The advantages of using volumetric data for gaming and simulation environments are some of the most exciting aspects of implementing the Morsys algorithm in these industries.

Surfaces With Substance Behind Them: Most games today use pseudo-3D shells to imply a 3D environment, with limited exceptions for specific areas within some games. Some simulations, such as surgical simulations, are more likely to use truly volumetric data, but even then they have to severely limit the size of the data set due to the inefficiency of current data-manipulation methods.

If the top layer of pixels were to be peeled off a hillside in a World of Warcraft scene, for example, the hill would be seen to actually be a bump in a single-layered sheet of pixels, with only empty space between one side of the hill and the single layer of pixels making up the other side. The figure below is a simple illustration of how a single sheet of pixels can be manipulated to give the illusion that volumetric space is being displayed. This illusion is immediately shattered if a supposedly solid object is ever viewed from the inside.

Figure 5 : A Pseudo-3D Sheet of Pixels

This reliance on pseudo-3D environments means that players have limited options when interacting with those environments. Except for certain “placed objects”—a rock sitting in a field or a hut sitting on a beach—which have been placed as destructible objects, players have no ability to really impact their environment because that environment is largely a sham. Other placed objects may not be marked as destructible by the game designers, which results in unrealistic situations, such as a speeding M1 Abrams tank being stopped cold by a sapling five centimeters thick, or a wall of a canvas tent stopping a bullet. And yet other items on the screen that appear to be objects may not be objects at all but are textures, such as are often used for grasses in a field or the canopy of a rainforest, and have no impact whatsoever on gameplay.

The use of volumetric data in games and simulation, which the Morsys algorithm will allow, opens new vistas for realism and styles of games and gameplay.

Imagine a game world that was constructed with volumetric data and was running using the Morsys algorithm. Each tetrahedron from the data set is capable of containing virtually any number of associated data points, such as density, heat, material type, weight, fluidity, or flammability. When combined with a good physics engine, players would be able to interact with their environment in almost any way they could imagine. A player could decide to tunnel into the side of a hill, and the game would cause the roof of the tunnel to collapse if it was not properly shored up as dictated by the rules built into the physics engine. Another player could redirect the flow of a stream simply by creating a different path of least resistance for the water, even if the game designers had not thought of this as a possibility.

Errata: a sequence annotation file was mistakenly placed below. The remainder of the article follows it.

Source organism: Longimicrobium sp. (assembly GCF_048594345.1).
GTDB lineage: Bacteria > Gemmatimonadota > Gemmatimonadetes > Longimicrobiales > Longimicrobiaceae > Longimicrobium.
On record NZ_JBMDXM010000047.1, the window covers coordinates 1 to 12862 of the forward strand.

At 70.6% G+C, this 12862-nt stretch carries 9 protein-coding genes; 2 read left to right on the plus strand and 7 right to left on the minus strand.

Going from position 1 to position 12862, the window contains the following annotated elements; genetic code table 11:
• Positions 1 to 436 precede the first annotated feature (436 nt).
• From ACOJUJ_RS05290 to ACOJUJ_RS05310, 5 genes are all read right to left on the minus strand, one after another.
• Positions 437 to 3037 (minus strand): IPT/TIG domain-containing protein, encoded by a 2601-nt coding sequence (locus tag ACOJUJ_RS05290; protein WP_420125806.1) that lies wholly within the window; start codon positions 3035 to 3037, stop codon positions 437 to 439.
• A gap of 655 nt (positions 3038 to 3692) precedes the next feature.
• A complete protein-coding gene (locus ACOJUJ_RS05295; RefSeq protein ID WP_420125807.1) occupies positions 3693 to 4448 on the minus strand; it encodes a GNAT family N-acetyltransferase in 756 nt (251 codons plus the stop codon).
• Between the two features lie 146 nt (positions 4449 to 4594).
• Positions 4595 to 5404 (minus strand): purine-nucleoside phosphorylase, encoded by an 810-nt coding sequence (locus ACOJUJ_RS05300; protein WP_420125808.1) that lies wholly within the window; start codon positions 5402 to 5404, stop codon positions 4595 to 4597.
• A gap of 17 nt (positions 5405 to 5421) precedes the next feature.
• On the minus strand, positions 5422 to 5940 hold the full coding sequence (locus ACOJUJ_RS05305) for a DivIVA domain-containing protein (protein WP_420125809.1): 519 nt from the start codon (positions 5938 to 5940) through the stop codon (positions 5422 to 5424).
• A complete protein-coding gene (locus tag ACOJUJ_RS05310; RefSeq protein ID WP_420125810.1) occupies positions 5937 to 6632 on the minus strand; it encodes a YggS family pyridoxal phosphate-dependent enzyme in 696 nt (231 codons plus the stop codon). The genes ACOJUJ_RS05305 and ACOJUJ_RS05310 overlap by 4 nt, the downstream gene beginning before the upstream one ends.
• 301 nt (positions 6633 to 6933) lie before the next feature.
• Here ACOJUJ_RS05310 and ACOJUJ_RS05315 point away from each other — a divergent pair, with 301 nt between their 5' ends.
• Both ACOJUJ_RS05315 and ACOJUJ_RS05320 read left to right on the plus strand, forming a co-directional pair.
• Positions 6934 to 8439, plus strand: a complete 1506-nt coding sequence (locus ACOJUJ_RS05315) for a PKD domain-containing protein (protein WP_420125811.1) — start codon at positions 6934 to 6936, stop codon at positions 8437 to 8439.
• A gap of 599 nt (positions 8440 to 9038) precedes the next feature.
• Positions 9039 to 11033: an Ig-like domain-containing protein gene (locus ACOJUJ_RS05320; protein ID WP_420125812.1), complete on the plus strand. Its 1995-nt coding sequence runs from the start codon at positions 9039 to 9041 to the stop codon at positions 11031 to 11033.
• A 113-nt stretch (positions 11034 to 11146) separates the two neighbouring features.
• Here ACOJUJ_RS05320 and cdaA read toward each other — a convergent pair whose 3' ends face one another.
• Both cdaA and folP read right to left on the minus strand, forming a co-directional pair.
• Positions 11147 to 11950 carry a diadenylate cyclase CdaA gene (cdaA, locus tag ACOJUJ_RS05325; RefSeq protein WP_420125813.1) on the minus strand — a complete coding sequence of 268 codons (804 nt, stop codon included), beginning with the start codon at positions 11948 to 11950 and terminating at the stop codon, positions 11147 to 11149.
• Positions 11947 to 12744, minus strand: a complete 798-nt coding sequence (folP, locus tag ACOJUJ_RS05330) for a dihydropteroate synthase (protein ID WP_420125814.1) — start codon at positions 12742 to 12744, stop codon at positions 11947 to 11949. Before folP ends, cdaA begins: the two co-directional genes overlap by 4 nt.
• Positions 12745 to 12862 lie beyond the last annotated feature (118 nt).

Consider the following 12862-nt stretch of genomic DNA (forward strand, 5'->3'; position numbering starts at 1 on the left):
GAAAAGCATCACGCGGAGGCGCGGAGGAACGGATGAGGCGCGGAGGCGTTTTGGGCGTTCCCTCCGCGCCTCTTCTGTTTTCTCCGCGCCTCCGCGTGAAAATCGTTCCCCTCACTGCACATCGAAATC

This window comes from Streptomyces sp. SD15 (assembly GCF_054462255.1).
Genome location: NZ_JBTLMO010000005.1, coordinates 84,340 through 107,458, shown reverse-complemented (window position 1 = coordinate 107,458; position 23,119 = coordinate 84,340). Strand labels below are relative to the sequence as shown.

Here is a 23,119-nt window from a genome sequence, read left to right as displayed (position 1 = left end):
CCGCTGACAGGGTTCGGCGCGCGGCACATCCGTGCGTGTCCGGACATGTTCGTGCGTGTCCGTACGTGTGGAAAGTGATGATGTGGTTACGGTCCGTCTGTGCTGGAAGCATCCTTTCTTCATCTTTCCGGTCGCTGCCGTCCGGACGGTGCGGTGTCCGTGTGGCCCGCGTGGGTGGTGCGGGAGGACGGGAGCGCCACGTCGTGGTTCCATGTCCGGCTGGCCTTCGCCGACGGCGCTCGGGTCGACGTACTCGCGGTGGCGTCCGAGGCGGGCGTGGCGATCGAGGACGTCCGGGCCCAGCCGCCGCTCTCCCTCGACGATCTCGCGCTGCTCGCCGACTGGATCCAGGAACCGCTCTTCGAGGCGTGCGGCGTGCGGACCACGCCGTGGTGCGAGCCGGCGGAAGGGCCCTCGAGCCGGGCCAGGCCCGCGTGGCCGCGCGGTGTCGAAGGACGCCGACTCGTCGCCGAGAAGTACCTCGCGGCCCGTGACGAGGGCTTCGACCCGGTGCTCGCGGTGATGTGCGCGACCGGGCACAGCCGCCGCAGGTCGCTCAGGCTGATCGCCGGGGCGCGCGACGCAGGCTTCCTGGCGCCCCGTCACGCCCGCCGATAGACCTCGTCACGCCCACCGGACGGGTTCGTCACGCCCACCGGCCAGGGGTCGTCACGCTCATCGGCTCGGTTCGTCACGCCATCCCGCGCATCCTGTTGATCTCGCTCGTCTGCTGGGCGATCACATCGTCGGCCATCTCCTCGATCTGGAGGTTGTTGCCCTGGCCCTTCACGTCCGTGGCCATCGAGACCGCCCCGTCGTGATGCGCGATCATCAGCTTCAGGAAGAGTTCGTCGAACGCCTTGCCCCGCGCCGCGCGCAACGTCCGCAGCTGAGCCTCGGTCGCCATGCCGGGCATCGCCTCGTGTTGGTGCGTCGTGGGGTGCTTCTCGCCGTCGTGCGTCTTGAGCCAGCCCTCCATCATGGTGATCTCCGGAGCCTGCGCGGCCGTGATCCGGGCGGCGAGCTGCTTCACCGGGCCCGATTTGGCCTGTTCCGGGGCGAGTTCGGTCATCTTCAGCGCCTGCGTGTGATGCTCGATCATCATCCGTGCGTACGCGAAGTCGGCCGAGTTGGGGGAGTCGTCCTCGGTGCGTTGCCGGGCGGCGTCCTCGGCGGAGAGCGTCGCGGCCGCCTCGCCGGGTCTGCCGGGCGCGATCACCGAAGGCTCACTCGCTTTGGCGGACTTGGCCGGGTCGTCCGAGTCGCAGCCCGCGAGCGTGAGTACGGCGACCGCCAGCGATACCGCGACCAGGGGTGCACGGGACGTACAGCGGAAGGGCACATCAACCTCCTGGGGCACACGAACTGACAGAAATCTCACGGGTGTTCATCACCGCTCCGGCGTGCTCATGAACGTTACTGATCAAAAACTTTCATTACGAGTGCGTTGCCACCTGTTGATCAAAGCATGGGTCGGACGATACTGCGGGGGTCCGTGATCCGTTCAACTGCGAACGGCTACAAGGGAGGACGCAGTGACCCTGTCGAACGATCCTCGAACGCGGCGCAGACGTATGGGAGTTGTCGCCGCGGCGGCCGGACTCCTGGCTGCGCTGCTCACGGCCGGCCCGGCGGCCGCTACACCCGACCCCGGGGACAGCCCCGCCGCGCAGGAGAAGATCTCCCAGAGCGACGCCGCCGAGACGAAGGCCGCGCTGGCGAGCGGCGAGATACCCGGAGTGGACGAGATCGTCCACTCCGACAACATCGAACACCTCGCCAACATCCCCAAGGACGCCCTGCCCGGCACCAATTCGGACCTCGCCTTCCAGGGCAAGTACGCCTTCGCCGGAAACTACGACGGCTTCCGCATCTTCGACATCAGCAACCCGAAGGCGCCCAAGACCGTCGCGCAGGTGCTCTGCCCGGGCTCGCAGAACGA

Trees could be cut down and used to build a house. Seismic events could wreak permanent changes on the landscape, and fires could be allowed behave as fires should. Actions on one side of the world could impact weather patterns on the other, if the game designers decided to add weather data to the game’s data set. All of these possibilities and innumerable others flow from using volumetric data to build the environment, and associating certain values with the shape data.

As a side note, creating a multiplayer game where players were able to impact the game environment in ways the developers may not have intended or even considered, is simultaneously exciting and scary. For massively multiplayer online role-playing games, the issue of how to handle “griefing” would become significantly more problematic than it already is, but the game would also appeal to the creative side of gamers in a way no game ever has.

No More Differentiation Between Open and Closed Environments: Current games and simulations have to use different graphics engines to handle open (standing in a field under the open sky) and closed (in a cave) environments. This is due to the limitation of current methods in pseudo-3D environments, of not being able to have any part of the environment overhang any other part of the environment. Sometimes games fake an open environment that is actually closed, so it appears a player character can transition between indoor and outdoor environments without loading a new graphics engine, but it’s just a visual trick.

One of the advantages of volumetric data is that the concept of open versus closed environments loses its distinction—it’s all the same environment with a truly volumetric data set.

No More Counting Sprites: For the same technical reasons why there is no longer a difference between open and closed environments with volumetric data, the concept of screen sprites also loses its meaning when volumetric data sets are used. Sprites, also known as “BOBs,” “BLOBs,” “Billboards” or “Imposters,” are partially transparent 2D animations that are mapped onto a pseudo-3D scene.

It takes many processor cycles to track the movements and collisions of sprites, so one of the trade-offs game designers currently have to consider is how many sprites they will allow, the impact that decision will have on the other parts of designers’ formula, and the final impact on the minimum hardware specs required to run the game.

A game or simulation built using truly volumetric data will make the sprite issue obsolete, as they will no longer exist as a concept. With such a game, moving objects, stationary objects and the environment will all be part of the same data set and will interact with each other using the same rule set. No longer will there need to be terrain (a field), a placed object (a rock sitting in the middle of said field), and sprites (a tractor moving across the field, a farmer sitting on the tractor, a dog following the farmer, and the crows flying overhead).

Moving objects within a volumetric data set will still take more processing power than stationary objects since there is further decomposition, recomposition, texturing and so forth associated with displaying a moving object from a volumetric data set. But the impact is minor compared to handling sprites in a pseudo-3D environment where they take up CPU and GPU cycles that are hugely disproportionate to the actual amount of influence they have on the image on the screen.

Volumetric data processing at the speed of light